Introducing “The Creativity of Action” Into Institutionalist Theory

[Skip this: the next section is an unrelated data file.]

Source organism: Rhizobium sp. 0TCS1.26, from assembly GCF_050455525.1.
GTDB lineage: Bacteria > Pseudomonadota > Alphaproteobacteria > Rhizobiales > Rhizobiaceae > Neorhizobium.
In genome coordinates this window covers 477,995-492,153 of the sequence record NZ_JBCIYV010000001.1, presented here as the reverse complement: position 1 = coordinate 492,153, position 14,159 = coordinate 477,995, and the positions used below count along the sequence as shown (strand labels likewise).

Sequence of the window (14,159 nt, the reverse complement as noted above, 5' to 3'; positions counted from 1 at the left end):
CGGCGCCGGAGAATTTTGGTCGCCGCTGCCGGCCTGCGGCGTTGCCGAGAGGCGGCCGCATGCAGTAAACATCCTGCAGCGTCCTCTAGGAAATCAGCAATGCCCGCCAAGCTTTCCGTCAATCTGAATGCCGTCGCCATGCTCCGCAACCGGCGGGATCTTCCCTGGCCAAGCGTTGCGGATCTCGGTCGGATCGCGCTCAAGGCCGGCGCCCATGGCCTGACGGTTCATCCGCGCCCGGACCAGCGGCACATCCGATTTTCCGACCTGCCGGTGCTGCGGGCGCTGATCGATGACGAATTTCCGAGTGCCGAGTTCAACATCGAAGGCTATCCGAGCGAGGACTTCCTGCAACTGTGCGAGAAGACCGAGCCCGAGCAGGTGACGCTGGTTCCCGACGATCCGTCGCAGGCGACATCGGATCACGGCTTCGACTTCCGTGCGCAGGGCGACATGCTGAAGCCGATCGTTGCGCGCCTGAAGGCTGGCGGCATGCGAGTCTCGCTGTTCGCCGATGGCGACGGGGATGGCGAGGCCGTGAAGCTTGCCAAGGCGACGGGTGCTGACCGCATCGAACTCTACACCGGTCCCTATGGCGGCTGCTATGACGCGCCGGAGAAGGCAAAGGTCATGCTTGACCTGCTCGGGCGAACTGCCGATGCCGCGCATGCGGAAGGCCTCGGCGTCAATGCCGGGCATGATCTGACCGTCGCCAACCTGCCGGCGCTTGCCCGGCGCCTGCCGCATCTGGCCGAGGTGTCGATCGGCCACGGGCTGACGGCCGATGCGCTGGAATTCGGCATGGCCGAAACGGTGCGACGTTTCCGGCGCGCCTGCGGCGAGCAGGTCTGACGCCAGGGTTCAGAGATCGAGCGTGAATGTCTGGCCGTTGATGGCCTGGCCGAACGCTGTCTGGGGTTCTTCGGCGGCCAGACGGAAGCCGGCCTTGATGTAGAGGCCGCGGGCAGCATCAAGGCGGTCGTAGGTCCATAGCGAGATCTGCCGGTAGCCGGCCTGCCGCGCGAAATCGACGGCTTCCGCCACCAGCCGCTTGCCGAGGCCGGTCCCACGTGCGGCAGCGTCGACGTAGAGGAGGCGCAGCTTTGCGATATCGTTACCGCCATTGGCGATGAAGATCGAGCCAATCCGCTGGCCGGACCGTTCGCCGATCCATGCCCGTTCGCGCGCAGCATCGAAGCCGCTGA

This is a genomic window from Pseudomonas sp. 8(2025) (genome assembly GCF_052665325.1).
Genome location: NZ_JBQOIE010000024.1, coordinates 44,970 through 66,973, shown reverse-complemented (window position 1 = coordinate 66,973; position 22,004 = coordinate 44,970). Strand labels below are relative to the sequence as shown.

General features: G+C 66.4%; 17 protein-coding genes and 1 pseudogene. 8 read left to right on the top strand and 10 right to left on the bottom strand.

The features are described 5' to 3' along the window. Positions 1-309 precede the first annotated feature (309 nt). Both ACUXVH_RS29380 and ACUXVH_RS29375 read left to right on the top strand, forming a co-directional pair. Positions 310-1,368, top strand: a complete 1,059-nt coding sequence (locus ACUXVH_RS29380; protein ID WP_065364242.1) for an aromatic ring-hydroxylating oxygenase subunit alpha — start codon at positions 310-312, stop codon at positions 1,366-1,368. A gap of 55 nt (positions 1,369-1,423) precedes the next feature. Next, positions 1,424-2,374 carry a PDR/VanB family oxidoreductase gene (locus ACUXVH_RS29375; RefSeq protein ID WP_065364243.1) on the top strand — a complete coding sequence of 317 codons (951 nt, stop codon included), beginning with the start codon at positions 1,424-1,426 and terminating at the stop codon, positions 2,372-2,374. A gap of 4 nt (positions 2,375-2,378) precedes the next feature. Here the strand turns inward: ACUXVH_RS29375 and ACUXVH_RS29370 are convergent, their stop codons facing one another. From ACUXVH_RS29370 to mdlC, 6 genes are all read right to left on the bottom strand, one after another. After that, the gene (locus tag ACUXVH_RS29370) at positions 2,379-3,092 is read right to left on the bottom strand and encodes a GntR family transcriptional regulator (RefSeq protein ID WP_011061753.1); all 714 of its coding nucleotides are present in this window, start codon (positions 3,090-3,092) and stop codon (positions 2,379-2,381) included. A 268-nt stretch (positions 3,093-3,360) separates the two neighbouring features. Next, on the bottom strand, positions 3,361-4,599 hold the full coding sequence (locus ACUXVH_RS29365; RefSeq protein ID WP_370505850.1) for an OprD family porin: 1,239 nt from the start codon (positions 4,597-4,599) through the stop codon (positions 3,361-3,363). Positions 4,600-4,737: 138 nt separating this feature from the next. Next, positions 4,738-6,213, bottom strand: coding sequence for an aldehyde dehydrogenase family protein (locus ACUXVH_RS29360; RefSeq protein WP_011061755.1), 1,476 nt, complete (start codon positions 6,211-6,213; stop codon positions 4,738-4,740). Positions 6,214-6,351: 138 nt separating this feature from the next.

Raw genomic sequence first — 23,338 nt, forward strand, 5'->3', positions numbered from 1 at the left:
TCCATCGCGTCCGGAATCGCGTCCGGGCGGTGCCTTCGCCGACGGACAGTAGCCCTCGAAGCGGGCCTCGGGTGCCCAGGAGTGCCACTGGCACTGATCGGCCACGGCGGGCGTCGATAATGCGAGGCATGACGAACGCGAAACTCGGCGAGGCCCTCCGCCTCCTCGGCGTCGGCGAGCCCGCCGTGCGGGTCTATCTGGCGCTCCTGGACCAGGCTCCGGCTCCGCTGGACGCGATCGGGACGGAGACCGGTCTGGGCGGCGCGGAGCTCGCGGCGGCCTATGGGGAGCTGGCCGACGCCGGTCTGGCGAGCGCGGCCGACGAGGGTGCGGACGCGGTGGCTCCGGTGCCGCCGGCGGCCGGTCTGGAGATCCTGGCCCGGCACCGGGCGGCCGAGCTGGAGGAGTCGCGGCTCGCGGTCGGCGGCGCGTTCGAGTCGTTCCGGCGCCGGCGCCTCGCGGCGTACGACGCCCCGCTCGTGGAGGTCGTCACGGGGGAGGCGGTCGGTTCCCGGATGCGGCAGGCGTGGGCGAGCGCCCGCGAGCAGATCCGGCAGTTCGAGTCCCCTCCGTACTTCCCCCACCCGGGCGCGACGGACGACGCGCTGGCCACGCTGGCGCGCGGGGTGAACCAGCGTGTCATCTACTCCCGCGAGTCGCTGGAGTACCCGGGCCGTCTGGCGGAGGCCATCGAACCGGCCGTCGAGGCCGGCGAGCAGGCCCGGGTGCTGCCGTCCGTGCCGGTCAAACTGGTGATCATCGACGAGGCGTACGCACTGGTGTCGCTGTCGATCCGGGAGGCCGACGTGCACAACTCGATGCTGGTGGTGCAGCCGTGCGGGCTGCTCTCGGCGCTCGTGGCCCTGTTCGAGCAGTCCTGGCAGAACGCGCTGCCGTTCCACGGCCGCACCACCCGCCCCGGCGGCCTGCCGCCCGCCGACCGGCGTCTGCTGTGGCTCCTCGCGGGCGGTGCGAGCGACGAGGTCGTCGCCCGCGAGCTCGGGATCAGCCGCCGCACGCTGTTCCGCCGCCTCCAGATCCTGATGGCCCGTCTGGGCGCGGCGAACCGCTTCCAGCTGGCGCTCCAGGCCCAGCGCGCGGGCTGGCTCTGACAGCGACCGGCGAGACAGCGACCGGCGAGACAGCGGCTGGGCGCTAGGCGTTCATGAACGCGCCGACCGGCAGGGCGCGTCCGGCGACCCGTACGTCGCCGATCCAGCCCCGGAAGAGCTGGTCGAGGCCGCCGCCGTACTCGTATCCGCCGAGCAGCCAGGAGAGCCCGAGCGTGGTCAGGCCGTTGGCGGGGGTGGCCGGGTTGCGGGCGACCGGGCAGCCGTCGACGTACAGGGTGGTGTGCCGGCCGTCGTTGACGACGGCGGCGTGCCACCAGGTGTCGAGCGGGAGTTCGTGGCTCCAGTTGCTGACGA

Much has been written in institutionalist theory about the need to address and conceptualise action within its theoretical framework. For conceptual as well as political reasons, understanding how agency is related to institutions is indispensable to the study of institutions. In this paper, I will take the creative action theory developed by the German sociologist Hans Joas (1996) in his book “The Creativity of Action” and apply it to some unresolved problems in institutionalist literature. I have chosen Joas because he represents, in my view, one of the most sophisticated action theories currently available in sociology. Joas argues against rational actor models and bases his action theory on four concepts: creativity, situation, corporeality and sociality. If applied to institutionalist theory I believe his theory, centred on the notion of creativity, could help fight the pervasive rational-cognitive bias in institutional analysis, add more depth to concepts already discussed (such as skilled agents), resolve hitherto unresolved issues (such as the paradox of embedded agency), and open up some new avenues of thought (such as the inclusion of the corporeality of actors or institutional ecstasy).
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